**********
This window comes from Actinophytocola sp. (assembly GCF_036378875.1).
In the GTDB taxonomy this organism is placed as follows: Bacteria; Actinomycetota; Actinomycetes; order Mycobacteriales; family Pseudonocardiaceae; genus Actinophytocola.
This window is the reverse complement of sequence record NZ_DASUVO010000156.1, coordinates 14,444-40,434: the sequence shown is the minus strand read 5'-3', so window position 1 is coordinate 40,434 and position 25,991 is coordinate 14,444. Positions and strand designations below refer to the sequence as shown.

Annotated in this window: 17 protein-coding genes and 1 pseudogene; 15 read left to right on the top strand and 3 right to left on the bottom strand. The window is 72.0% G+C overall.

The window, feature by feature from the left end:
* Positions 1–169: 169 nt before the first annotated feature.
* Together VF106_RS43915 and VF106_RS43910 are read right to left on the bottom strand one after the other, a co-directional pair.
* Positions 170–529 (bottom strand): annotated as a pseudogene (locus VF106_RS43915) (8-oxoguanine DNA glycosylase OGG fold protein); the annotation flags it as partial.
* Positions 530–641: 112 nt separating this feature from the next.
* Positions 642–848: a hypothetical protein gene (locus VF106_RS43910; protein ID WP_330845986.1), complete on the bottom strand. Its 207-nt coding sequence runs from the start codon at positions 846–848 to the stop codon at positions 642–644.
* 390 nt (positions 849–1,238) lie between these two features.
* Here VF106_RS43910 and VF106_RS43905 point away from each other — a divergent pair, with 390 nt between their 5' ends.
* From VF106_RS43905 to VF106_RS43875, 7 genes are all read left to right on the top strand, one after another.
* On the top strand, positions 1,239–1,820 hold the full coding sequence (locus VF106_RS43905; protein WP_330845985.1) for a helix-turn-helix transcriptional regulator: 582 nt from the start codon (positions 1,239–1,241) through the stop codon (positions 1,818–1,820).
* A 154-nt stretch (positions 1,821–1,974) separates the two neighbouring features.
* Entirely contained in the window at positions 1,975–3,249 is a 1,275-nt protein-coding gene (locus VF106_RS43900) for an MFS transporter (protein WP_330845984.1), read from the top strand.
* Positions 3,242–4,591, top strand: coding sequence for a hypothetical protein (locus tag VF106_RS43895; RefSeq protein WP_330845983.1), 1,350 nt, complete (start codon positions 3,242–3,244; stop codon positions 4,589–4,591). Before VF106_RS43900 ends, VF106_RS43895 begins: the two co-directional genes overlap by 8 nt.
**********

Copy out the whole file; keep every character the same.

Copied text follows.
This window comes from Actinophytocola sp. (assembly GCF_036378875.1).
In the GTDB taxonomy this organism is placed as follows: Bacteria; Actinomycetota; Actinomycetes; order Mycobacteriales; family Pseudonocardiaceae; genus Actinophytocola.
This window is the reverse complement of sequence record NZ_DASUVO010000156.1, coordinates 14,444-40,434: the sequence shown is the minus strand read 5'-3', so window position 1 is coordinate 40,434 and position 25,991 is coordinate 14,444. Positions and strand designations below refer to the sequence as shown.

Annotated in this window: 17 protein-coding genes and 1 pseudogene; 15 read left to right on the top strand and 3 right to left on the bottom strand. The window is 72.0% G+C overall.

The window, feature by feature from the left end:
* Positions 1–169: 169 nt before the first annotated feature.
* Together VF106_RS43915 and VF106_RS43910 are read right to left on the bottom strand one after the other, a co-directional pair.
* Positions 170–529 (bottom strand): annotated as a pseudogene (locus VF106_RS43915) (8-oxoguanine DNA glycosylase OGG fold protein); the annotation flags it as partial.
* Positions 530–641: 112 nt separating this feature from the next.
* Positions 642–848: a hypothetical protein gene (locus VF106_RS43910; protein ID WP_330845986.1), complete on the bottom strand. Its 207-nt coding sequence runs from the start codon at positions 846–848 to the stop codon at positions 642–644.
* 390 nt (positions 849–1,238) lie between these two features.
* Here VF106_RS43910 and VF106_RS43905 point away from each other — a divergent pair, with 390 nt between their 5' ends.
* From VF106_RS43905 to VF106_RS43875, 7 genes are all read left to right on the top strand, one after another.
* On the top strand, positions 1,239–1,820 hold the full coding sequence (locus VF106_RS43905; protein WP_330845985.1) for a helix-turn-helix transcriptional regulator: 582 nt from the start codon (positions 1,239–1,241) through the stop codon (positions 1,818–1,820).
* A 154-nt stretch (positions 1,821–1,974) separates the two neighbouring features.
* Entirely contained in the window at positions 1,975–3,249 is a 1,275-nt protein-coding gene (locus VF106_RS43900) for an MFS transporter (protein WP_330845984.1), read from the top strand.
* Positions 3,242–4,591, top strand: coding sequence for a hypothetical protein (locus tag VF106_RS43895; RefSeq protein WP_330845983.1), 1,350 nt, complete (start codon positions 3,242–3,244; stop codon positions 4,589–4,591). Before VF106_RS43900 ends, VF106_RS43895 begins: the two co-directional genes overlap by 8 nt.